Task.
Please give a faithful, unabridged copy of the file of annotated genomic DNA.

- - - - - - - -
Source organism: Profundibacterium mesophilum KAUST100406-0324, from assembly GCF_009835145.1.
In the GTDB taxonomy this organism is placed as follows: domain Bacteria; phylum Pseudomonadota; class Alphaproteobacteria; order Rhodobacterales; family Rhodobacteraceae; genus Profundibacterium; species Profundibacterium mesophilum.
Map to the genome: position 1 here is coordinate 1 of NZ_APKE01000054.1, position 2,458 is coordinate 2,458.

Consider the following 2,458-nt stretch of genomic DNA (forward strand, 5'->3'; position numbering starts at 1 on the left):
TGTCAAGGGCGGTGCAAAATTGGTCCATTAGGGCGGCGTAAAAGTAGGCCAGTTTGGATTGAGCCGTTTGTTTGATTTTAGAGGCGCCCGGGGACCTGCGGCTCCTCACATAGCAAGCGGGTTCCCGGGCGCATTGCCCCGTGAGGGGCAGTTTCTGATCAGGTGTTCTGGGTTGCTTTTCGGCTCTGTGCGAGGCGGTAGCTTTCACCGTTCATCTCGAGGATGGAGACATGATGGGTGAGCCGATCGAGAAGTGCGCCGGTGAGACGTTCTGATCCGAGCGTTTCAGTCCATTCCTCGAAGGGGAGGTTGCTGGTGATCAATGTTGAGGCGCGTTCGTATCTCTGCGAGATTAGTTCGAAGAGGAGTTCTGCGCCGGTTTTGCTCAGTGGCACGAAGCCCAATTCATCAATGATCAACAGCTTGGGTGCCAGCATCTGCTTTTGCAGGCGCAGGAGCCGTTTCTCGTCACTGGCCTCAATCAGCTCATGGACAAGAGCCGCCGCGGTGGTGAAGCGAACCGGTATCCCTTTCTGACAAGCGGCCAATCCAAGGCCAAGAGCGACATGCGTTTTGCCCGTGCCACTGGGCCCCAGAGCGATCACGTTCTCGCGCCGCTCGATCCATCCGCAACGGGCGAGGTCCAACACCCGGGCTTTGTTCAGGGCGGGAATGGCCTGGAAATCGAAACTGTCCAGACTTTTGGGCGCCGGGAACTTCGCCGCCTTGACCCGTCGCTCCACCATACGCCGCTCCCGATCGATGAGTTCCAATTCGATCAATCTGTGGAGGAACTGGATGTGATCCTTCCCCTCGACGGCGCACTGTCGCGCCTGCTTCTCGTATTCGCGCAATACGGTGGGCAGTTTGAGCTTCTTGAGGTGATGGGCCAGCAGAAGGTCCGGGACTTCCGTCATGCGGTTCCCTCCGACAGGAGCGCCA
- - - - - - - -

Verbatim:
Source organism: Profundibacterium mesophilum KAUST100406-0324, from assembly GCF_009835145.1.
In the GTDB taxonomy this organism is placed as follows: domain Bacteria; phylum Pseudomonadota; class Alphaproteobacteria; order Rhodobacterales; family Rhodobacteraceae; genus Profundibacterium; species Profundibacterium mesophilum.
Map to the genome: position 1 here is coordinate 1 of NZ_APKE01000054.1, position 2,458 is coordinate 2,458.

Consider the following 2,458-nt stretch of genomic DNA (forward strand, 5'->3'; position numbering starts at 1 on the left):
TGTCAAGGGCGGTGCAAAATTGGTCCATTAGGGCGGCGTAAAAGTAGGCCAGTTTGGATTGAGCCGTTTGTTTGATTTTAGAGGCGCCCGGGGACCTGCGGCTCCTCACATAGCAAGCGGGTTCCCGGGCGCATTGCCCCGTGAGGGGCAGTTTCTGATCAGGTGTTCTGGGTTGCTTTTCGGCTCTGTGCGAGGCGGTAGCTTTCACCGTTCATCTCGAGGATGGAGACATGATGGGTGAGCCGATCGAGAAGTGCGCCGGTGAGACGTTCTGATCCGAGCGTTTCAGTCCATTCCTCGAAGGGGAGGTTGCTGGTGATCAATGTTGAGGCGCGTTCGTATCTCTGCGAGATTAGTTCGAAGAGGAGTTCTGCGCCGGTTTTGCTCAGTGGCACGAAGCCCAATTCATCAATGATCAACAGCTTGGGTGCCAGCATCTGCTTTTGCAGGCGCAGGAGCCGTTTCTCGTCACTGGCCTCAATCAGCTCATGGACAAGAGCCGCCGCGGTGGTGAAGCGAACCGGTATCCCTTTCTGACAAGCGGCCAATCCAAGGCCAAGAGCGACATGCGTTTTGCCCGTGCCACTGGGCCCCAGAGCGATCACGTTCTCGCGCCGCTCGATCCATCCGCAACGGGCGAGGTCCAACACCCGGGCTTTGTTCAGGGCGGGAATGGCCTGGAAATCGAAACTGTCCAGACTTTTGGGCGCCGGGAACTTCGCCGCCTTGACCCGTCGCTCCACCATACGCCGCTCCCGATCGATGAGTTCCAATTCGATCAATCTGTGGAGGAACTGGATGTGATCCTTCCCCTCGACGGCGCACTGTCGCGCCTGCTTCTCGTATTCGCGCAATACGGTGGGCAGTTTGAGCTTCTTGAGGTGATGGGCCAGCAGAAGGTCCGGGACTTCCGTCATGCGGTTCCCTCCGACAGGAGCGCCA